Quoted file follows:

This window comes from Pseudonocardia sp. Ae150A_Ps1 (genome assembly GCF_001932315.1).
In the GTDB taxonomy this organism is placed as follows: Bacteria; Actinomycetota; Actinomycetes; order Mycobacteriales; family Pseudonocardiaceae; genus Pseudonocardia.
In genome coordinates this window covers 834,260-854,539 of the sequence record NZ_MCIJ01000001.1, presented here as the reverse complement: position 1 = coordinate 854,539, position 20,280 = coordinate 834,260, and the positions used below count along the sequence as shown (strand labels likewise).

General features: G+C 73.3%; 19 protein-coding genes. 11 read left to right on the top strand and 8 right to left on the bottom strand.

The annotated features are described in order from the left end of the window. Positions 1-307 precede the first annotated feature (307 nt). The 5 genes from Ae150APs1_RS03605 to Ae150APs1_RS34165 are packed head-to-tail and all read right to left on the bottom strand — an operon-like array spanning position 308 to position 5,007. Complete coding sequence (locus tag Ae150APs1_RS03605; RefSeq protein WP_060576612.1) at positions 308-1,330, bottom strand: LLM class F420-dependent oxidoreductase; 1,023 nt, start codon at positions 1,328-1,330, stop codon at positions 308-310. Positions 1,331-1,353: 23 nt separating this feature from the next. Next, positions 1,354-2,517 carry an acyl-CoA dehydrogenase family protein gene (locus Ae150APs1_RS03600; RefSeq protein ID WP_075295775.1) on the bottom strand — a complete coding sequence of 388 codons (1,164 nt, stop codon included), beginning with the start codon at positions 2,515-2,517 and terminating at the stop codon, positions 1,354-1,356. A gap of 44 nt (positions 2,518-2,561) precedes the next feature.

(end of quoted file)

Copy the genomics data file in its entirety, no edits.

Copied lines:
This window comes from Pseudonocardia sp. Ae150A_Ps1 (genome assembly GCF_001932315.1).
In the GTDB taxonomy this organism is placed as follows: Bacteria; Actinomycetota; Actinomycetes; order Mycobacteriales; family Pseudonocardiaceae; genus Pseudonocardia.
In genome coordinates this window covers 834,260-854,539 of the sequence record NZ_MCIJ01000001.1, presented here as the reverse complement: position 1 = coordinate 854,539, position 20,280 = coordinate 834,260, and the positions used below count along the sequence as shown (strand labels likewise).

General features: G+C 73.3%; 19 protein-coding genes. 11 read left to right on the top strand and 8 right to left on the bottom strand.

The annotated features are described in order from the left end of the window. Positions 1-307 precede the first annotated feature (307 nt). The 5 genes from Ae150APs1_RS03605 to Ae150APs1_RS34165 are packed head-to-tail and all read right to left on the bottom strand — an operon-like array spanning position 308 to position 5,007. Complete coding sequence (locus tag Ae150APs1_RS03605; RefSeq protein WP_060576612.1) at positions 308-1,330, bottom strand: LLM class F420-dependent oxidoreductase; 1,023 nt, start codon at positions 1,328-1,330, stop codon at positions 308-310. Positions 1,331-1,353: 23 nt separating this feature from the next. Next, positions 1,354-2,517 carry an acyl-CoA dehydrogenase family protein gene (locus Ae150APs1_RS03600; RefSeq protein ID WP_075295775.1) on the bottom strand — a complete coding sequence of 388 codons (1,164 nt, stop codon included), beginning with the start codon at positions 2,515-2,517 and terminating at the stop codon, positions 1,354-1,356. A gap of 44 nt (positions 2,518-2,561) precedes the next feature.